This past fall I spoke at Content Marketing World in Cleveland and I had a chance to get a signed copy of the book written by the founders of Content Marketing Institute and the conference. Killing Marketing, by Robert Rose and Joe Pulizzi is the marching orders most marketing leaders need to adopt immediately or risk becoming obsolete.
While a title that calls for killing marketing might not appear to be an actual book on how to do better marketing, this is exactly the point that Rose and Pulizzi are attempting to make. They believe that marketing with the goal of driving more sales has gone off the rails, and marketing as we know it has to be killed off in order to start over again.
Rather than look at marketing as the tool dedicated to driving the rest of the business, marketing itself can be a revenue center. They detail powerful case studies of companies who have developed audiences to do just that.
The two examples which I found to be the most interesting were Arrow and Johnson and Johnson.
Electronics maker, Arrow Electronics used to find new customers by advertising in printed electronics media. As they watched this media go the direction of all print media, they found themselves missing a valuable means to reach their customers. Faced with this reality, Arrow created their own media online which became a profit center as they sold advertising to partners and even competitors.
Johnson & Johnson is another great example with their site babycenter.com. Any new parent seeking advice online likely found BabyCenter and had not even realized that this site is fully owned by a Fortune 500 company. The site is operated fairly independently from the rest of Johnson and Johnson and monetizes itself research and advertising.
The glaring question that the book does a great job of answering is how marketing of this form will generate positive ROI. Both Arrow and Johnson and Johnson are driving revenue for the core company from their marketing, and the authors believe anyone can see similar results.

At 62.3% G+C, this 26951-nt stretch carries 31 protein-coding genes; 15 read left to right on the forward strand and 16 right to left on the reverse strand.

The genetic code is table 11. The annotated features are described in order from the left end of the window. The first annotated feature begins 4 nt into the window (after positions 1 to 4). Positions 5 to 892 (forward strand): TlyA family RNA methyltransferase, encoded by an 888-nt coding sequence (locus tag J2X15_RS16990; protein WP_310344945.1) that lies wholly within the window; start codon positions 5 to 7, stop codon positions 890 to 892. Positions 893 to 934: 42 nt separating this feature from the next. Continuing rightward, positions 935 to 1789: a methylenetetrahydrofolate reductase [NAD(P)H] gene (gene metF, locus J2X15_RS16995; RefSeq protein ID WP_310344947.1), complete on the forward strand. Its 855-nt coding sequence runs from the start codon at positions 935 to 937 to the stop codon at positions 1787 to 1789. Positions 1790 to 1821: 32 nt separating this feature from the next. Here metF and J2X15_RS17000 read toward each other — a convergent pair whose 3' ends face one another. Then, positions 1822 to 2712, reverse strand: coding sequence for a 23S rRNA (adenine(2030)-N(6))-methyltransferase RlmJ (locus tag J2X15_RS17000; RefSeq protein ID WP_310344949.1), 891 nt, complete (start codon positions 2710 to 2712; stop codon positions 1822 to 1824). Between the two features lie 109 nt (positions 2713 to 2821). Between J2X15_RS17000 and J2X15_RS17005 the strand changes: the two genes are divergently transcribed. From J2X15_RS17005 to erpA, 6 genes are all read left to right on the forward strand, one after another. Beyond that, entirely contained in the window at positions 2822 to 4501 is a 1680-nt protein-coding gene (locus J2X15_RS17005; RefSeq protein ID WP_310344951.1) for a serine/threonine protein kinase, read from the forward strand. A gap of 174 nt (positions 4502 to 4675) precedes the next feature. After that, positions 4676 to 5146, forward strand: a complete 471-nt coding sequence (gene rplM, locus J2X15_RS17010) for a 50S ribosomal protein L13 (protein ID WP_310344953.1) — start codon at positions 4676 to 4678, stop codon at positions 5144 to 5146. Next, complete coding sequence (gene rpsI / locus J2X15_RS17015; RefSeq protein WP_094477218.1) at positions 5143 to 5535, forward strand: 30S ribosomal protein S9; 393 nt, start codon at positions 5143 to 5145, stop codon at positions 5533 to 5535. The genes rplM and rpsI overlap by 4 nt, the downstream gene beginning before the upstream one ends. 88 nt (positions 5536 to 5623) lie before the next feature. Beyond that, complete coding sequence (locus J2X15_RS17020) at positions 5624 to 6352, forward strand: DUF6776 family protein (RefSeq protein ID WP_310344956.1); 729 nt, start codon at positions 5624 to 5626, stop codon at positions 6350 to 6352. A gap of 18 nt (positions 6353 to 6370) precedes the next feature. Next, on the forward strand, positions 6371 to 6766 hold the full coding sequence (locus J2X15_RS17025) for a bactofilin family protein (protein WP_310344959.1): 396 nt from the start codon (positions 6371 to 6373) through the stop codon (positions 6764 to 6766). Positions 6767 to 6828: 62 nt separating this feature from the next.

Here are the suggested ways that this “new marketing” can be monetized:
- Advertising – Any form of advertising can be placed alongside content created for marketing
- Native advertising – This is a form of advertising where the content itself is a paid promotion. Organization can receive sponsorship dollars to promote a product within an article by creating a whole piece about that product
- Events – As the content builds a following there will be opportunities to invite the audience to paid events
- Premium content – Content can also be turned into additional offerings like books or high end videos which can be sold to the audience and not just given away
- Subscriptions – Companies can charge audiences to read the content via a subscription fee
Obviously, there are many opportunities for indirect revenue like driving sales by increasing the brand which is the older form of marketing we are more used to.
The book closes out with a plan for anyone to follow on how to set up their own content efforts. There are suggestions on evaluating whether to build or buy a new marketing channel, examples of what constitutes an audience and how to build the business model.
To me the most compelling part of the book was that the authors were not just preaching, they had lived their advice. They had created a successful company (the Content Marketing Institute) who’s marketing was content people wanted, a conference built around that audience (Content Marketing World), purchased a marketing a channel (the Content Marketing Awards) and all around had so much first person experience on this topic.
In short, this book is a great read for anyone that is aware that they need to change their marketing paradigms so audiences want to pay attention. It is packed full of great advice and examples. If you want to learn from people who have navigated this journey of changing marketing from the old boring model to one that people enjoy as a product, go out and get this book now!